The Celtics have been doing business like this for 55 years. In a 2-2-1-1-1- series, they take ownership of Game 5.
Game 5 is a mini-7. Teams that win Game 5 in a 2-2-1-1-1 series go on to win the series 83 percent of the time. A very disproportionate percentage of that 83 belongs to the Boston Celtics. Game 5 is damn near as important as any Game 7. Ask Larry Bird, who used to conduct annual seminars on the subject.
Monday night’s outcome was the one any serious student of both Celtics and NBA history would have expected. Final score: Boston 101, Philadelphia 85. But this was no wire-to-wire butt-kicking. No, no, no.
This was a weird one. With 3:49 remaining in the third quarter, Philly’s Lou Williams stepped to the line with an opportunity to tie the game. His team had lost a modest 4-point lead held earlier in the period when the Celtics ran off 10 straight to take a 63-57 lead. But the Sixers emerged from a timeout to score a couple of quick baskets and now Williams was going to tie the game, except that he missed one of the free throws.
On the Philly bench, coach Doug Collins was feeling just fine. Hadn’t his team made a proper response to the Celtics’ surge?
“I thought we were back in it,’’ he acknowledged. “We were OK. We had weathered the storm. But we couldn’t sustain anything.’’
No kidding. Six minutes later they were down by 15 (81-66). The Boston run would balloon to an embarrassing 31-12.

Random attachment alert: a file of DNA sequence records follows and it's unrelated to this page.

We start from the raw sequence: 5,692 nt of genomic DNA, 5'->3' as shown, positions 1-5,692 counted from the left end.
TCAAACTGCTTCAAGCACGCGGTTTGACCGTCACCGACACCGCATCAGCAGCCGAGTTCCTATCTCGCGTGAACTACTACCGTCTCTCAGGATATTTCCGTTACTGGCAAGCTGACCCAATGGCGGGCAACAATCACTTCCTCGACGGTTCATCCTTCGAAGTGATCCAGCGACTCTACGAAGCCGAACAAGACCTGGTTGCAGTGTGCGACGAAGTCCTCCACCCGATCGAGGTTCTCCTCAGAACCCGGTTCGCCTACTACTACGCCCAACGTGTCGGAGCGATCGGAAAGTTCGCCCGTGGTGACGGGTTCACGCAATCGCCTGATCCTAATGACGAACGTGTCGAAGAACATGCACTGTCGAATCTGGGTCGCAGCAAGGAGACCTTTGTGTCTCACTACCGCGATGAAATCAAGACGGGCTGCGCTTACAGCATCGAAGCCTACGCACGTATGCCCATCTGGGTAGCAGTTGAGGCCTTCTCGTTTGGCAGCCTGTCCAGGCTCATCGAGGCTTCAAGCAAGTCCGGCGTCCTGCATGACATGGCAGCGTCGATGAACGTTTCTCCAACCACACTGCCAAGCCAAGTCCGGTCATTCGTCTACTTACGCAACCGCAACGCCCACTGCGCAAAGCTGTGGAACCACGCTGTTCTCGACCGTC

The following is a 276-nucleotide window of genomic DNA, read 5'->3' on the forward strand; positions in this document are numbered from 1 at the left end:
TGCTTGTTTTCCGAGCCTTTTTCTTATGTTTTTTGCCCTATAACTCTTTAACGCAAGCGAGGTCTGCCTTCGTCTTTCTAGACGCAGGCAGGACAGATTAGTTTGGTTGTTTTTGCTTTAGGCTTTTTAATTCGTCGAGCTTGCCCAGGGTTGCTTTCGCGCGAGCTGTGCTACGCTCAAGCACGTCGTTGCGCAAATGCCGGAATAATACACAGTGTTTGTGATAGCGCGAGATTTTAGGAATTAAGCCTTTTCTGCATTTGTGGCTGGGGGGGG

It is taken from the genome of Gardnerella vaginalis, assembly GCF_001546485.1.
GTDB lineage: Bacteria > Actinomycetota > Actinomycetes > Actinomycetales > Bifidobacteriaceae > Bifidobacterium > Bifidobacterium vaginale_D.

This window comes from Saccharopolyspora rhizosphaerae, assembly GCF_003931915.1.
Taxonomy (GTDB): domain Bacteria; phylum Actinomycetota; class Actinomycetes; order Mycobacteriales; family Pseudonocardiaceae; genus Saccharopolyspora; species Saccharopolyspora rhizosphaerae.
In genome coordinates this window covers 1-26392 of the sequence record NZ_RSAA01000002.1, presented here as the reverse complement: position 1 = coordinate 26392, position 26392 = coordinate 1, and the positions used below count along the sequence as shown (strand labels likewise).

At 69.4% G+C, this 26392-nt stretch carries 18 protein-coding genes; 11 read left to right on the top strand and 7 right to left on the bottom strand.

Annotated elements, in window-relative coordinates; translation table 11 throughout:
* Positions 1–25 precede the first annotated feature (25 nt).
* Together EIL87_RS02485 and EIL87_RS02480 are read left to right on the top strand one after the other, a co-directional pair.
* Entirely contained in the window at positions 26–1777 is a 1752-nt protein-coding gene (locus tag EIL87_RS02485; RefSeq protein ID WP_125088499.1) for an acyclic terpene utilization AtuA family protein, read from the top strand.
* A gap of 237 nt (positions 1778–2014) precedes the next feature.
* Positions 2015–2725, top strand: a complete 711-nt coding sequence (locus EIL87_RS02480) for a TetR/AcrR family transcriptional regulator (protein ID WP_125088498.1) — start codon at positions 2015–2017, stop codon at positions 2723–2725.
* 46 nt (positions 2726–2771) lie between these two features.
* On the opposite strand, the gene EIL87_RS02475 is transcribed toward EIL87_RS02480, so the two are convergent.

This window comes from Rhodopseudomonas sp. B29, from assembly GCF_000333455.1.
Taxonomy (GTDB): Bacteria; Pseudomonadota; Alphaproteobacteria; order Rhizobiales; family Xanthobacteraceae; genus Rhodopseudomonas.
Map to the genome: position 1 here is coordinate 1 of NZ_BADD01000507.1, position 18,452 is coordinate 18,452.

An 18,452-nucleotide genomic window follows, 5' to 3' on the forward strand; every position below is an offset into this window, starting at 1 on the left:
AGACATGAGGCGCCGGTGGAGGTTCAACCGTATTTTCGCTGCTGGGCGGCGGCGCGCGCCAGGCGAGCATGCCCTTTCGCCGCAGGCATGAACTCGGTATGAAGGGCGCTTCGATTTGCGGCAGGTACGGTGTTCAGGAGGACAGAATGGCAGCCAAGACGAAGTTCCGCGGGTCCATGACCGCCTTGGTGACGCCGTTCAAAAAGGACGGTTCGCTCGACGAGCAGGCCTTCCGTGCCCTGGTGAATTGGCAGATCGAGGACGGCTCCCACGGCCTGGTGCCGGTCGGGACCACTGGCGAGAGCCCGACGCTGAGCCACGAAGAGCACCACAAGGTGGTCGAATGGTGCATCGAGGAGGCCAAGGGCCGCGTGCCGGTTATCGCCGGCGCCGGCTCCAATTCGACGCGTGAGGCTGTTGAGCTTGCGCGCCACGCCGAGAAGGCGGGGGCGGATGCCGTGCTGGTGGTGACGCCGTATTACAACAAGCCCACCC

The timeout at 2:49 of the fourth saw the Celtics up by 20 (96-76), and it was time for Gino and friends on the big board.
“I thought we had a good grip of the game, I really did,’’ Collins said. “The game went downhill quickly.’’
Don’t ask Celtics coach Doc Rivers what happened. He’s not sure himself. All he knows is that he was happy to be within 20 points of the Sixers at halftime, let alone the misleading 3 (50-47) the scoreboard insisted was the actual spread of the game.
“We were never ‘right’ the first half,’’ Rivers declared. “You could feel it.’’
It was role reversal, pure and simple. How many times do you see a home team adjudged to be superior unable to pull away from the pesky visitor, who doesn’t seem to be doing much of anything but who somehow won’t let you pull away? How many times do you talk about the Celtics allowing the other team to “hang around?’’
This time it was the Celtics who were doing the hanging around. If you had never looked at the scoreboard, you’d have thought the Celtics were down by 10, minimum. But they were right there, and about the only thing you could point to was a 13-2 advantage in free throws made.
Comebacks have to start somewhere, and Collins zeroed in on the game’s precise turning point, a sequence that began with the Sixers ahead, 57-53, and Philly’s Andre Iguodala picking off a sloppy pass way past the arc. Paul Pierce had little choice but to grab Iguodala and was called for a clear-path foul, which meant two free throws and the ball. Philly was still looking, as Larry David might say, pret-ty, pret-ty good.
But Iggy bricked the free throws, and the Sixers came up empty. Kevin Garnett (20 points) was hit for an offensive foul while setting a pick in advance of a three-second violation whistled on Elton Brand (a give-back call?). Garnett swished a jumper and with that the Celtics were off on a 22-9 run to complete the quarter.